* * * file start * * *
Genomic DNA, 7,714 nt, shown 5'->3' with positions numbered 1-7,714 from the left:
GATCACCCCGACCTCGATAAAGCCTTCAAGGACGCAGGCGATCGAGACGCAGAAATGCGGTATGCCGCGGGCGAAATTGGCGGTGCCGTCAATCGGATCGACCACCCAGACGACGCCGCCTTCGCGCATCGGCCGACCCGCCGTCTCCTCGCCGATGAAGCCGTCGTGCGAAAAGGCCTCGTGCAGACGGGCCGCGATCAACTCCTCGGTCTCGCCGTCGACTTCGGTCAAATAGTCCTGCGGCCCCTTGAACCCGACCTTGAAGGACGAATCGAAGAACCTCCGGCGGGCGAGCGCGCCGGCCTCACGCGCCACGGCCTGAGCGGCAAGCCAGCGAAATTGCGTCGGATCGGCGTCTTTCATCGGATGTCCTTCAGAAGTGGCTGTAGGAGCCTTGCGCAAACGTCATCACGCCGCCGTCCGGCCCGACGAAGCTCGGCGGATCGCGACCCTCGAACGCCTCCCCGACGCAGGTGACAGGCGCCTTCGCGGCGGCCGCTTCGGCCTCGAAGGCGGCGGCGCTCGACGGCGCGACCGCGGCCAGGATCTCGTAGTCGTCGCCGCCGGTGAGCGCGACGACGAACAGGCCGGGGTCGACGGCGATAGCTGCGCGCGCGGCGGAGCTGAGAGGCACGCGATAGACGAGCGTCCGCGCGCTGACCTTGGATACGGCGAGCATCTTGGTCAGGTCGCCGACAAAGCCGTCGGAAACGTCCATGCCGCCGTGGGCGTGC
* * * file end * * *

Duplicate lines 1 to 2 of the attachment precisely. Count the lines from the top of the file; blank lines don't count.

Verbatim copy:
Genomic DNA, 7,714 nt, shown 5'->3' with positions numbered 1-7,714 from the left:
GATCACCCCGACCTCGATAAAGCCTTCAAGGACGCAGGCGATCGAGACGCAGAAATGCGGTATGCCGCGGGCGAAATTGGCGGTGCCGTCAATCGGATCGACCACCCAGACGACGCCGCCTTCGCGCATCGGCCGACCCGCCGTCTCCTCGCCGATGAAGCCGTCGTGCGAAAAGGCCTCGTGCAGACGGGCCGCGATCAACTCCTCGGTCTCGCCGTCGACTTCGGTCAAATAGTCCTGCGGCCCCTTGAACCCGACCTTGAAGGACGAATCGAAGAACCTCCGGCGGGCGAGCGCGCCGGCCTCACGCGCCACGGCCTGAGCGGCAAGCCAGCGAAATTGCGTCGGATCGGCGTCTTTCATCGGATGTCCTTCAGAAGTGGCTGTAGGAGCCTTGCGCAAACGTCATCACGCCGCCGTCCGGCCCGACGAAGCTCGGCGGATCGCGACCCTCGAACGCCTCCCCGACGCAGGTGACAGGCGCCTTCGCGGCGGCCGCTTCGGCCTCGAAGGCGGCGGCGCTCGACGGCGCGACCGCGGCCAGGATCTCGTAGTCGTCGCCGCCGGTGAGCGCGACGACGAACAGGCCGGGGTCGACGGCGATAGCTGCGCGCGCGGCGGAGCTGAGAGGCACGCGATAGACGAGCGTCCGCGCGCTGACCTTGGATACGGCGAGCATCTTGGTCAGGTCGCCGACAAAGCCGTCGGAAACGTCCATGCCGCCGTGGGCGTGC